This week I had a session to put in the ‘f*** it bucket’. In fact, I knew as soon as I started that something wasn’t right. My legs just felt heavy and clunky and had absolutely no drive in them. It was one of those where it doesn’t matter how much effort you put in, you just go nowhere. If you reread the second sentence of this paragraph, you’ll see that ‘I knew’ something wasn’t right, it wasn’t just a case of being fatigued.
Rather than ploughing on through what would be a significantly sub par session, I made the decision to stop, get on the phone to my coach, and we made some edits to the session. For that, I am pretty proud of myself. I didn’t cry (something I’m not too proud to say I have done in the past when a session hasn’t gone to plan), I simply took on board what my coach said and got on with a shorter session that just got the legs moving slightly.
There is reason to why I approached not completing the session with a more stable mindset, and that was because I knew there were factors contributing to why I felt how I did. When something doesn’t go to plan, there is usually a reason, not always, but most of the time. Rather than letting my mind convince me I was a rubbish runner and that was the end of my career, I looked at the bigger picture.
Some people are lucky enough to not experience many symptoms when it’s their time of the month, and some months I don’t, but for me, heavy legs and feeling energy zapped can be very real at the start. It only tends to be particularly bad just as I come on, and only for a few days. I like to think that it doesn’t effect me, but that is no way to deal with it. You just have to accept it and move on. It is completely normal to experience such symptoms!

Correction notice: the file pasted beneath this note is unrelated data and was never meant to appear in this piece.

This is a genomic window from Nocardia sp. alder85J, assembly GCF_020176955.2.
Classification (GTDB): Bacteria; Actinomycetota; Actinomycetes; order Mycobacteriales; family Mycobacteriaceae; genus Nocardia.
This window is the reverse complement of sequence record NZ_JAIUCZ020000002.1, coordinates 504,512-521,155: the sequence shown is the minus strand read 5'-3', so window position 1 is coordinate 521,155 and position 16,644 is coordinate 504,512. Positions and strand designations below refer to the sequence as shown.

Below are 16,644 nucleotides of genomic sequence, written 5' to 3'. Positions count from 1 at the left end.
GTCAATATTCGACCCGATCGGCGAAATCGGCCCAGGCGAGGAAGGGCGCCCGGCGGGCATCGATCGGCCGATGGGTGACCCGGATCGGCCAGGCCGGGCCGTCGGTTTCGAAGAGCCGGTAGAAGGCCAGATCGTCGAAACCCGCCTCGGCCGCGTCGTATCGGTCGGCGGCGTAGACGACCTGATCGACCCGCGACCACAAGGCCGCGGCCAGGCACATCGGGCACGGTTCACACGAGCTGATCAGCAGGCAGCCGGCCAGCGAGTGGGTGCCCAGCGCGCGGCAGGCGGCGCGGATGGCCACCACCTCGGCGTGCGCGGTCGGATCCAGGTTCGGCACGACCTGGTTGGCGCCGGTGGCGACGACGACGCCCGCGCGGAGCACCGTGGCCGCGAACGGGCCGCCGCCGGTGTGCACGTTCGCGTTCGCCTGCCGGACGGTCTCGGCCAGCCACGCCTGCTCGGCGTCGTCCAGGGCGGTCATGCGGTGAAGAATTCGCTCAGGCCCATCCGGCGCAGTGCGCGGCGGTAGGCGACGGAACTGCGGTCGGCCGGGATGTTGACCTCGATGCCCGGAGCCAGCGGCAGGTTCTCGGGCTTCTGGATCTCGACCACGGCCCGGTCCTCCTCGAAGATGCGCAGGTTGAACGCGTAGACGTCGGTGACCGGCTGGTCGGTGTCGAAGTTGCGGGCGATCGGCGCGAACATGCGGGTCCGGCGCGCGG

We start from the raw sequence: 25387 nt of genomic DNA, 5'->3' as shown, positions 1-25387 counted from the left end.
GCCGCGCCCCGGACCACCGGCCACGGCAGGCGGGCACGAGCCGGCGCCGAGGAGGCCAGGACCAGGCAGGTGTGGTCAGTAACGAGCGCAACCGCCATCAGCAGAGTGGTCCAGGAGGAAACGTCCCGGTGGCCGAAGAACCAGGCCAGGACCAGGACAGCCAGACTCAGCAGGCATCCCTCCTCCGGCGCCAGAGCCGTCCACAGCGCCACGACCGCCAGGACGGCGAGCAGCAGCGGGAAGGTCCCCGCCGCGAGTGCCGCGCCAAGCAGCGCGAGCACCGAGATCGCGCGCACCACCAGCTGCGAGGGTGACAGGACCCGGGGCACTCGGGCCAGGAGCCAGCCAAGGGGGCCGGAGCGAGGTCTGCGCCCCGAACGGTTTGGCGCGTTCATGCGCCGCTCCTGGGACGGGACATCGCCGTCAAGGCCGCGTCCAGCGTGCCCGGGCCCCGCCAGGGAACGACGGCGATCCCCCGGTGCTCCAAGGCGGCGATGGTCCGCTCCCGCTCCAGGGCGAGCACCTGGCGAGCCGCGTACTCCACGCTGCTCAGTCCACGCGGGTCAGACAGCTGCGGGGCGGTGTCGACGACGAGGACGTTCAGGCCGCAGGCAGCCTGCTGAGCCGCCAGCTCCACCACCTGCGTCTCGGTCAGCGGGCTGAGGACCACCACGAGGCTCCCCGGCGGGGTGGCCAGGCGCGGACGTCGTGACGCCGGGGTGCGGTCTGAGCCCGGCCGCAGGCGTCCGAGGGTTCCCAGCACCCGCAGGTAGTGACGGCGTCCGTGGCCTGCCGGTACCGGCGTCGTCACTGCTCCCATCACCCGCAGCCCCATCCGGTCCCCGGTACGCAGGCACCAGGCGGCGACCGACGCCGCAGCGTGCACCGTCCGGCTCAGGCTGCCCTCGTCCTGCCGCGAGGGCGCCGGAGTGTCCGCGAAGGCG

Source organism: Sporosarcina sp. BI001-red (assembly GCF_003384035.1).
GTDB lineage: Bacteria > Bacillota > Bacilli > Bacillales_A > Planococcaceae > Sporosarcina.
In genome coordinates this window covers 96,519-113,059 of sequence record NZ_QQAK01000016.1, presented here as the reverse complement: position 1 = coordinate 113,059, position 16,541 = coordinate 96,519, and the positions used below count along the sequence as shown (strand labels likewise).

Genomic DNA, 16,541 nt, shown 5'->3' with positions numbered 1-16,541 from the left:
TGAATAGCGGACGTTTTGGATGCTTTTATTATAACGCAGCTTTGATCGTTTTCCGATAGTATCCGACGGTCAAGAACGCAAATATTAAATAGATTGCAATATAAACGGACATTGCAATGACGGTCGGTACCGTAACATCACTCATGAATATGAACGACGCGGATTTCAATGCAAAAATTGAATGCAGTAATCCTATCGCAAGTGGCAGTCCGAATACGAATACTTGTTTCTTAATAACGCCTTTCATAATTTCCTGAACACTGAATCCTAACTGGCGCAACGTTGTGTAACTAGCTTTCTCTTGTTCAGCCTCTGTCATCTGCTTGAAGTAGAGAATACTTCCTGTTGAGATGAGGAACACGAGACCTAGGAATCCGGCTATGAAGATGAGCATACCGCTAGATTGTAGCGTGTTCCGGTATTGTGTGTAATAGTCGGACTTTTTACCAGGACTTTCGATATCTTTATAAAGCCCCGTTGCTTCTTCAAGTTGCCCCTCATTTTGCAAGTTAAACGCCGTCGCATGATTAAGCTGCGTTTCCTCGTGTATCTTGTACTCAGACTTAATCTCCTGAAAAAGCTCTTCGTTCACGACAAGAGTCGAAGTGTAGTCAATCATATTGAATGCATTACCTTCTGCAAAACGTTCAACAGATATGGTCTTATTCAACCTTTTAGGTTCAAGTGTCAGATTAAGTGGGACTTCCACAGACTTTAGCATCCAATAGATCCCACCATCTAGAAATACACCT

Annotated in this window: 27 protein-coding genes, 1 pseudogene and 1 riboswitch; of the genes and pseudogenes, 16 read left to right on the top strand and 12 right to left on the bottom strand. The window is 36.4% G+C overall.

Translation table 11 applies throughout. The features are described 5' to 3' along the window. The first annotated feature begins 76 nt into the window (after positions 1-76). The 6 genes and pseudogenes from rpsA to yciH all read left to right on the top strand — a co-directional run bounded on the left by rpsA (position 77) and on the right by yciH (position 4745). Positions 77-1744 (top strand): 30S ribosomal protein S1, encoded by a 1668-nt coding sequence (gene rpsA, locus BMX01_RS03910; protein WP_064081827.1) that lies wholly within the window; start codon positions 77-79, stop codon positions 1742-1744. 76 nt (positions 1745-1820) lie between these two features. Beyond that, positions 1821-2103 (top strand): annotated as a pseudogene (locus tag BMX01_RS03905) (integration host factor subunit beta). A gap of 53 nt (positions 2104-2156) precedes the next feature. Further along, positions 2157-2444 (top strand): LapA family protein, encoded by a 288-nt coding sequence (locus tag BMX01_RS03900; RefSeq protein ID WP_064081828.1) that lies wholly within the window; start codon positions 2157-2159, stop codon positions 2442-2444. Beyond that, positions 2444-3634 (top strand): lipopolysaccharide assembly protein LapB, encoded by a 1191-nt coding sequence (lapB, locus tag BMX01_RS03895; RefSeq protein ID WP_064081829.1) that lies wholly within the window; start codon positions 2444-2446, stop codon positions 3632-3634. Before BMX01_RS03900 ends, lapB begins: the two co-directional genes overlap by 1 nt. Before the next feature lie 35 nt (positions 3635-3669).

I had my vaccine.
This was exciting, and I feel very fortunate to have been able to get my vaccine pretty early on, but for anyone out there who hasn’t had theirs yet, you can expect to feel a bit rubbish for a few days. The night of the vaccine I felt very fluey, shivery and achey. Following that I felt much better in everyday life, but I didn’t feel myself when running. This lasted for about five days. My legs were heavy and I felt very lethargic. My heart rate remained relatively low and stable but my body just wasn’t there to go with it.
I find it important to accept that bad session do happen, it is just part of the parcel. If every one was amazing, they would all just be average. However, for me, mentally, it is vital that I let go of the session and don’t let it weigh me down. Otherwise I make it into a much bigger deal than it is and drag it on for longer than necessary.
I love to run and I love to write, so I write about running!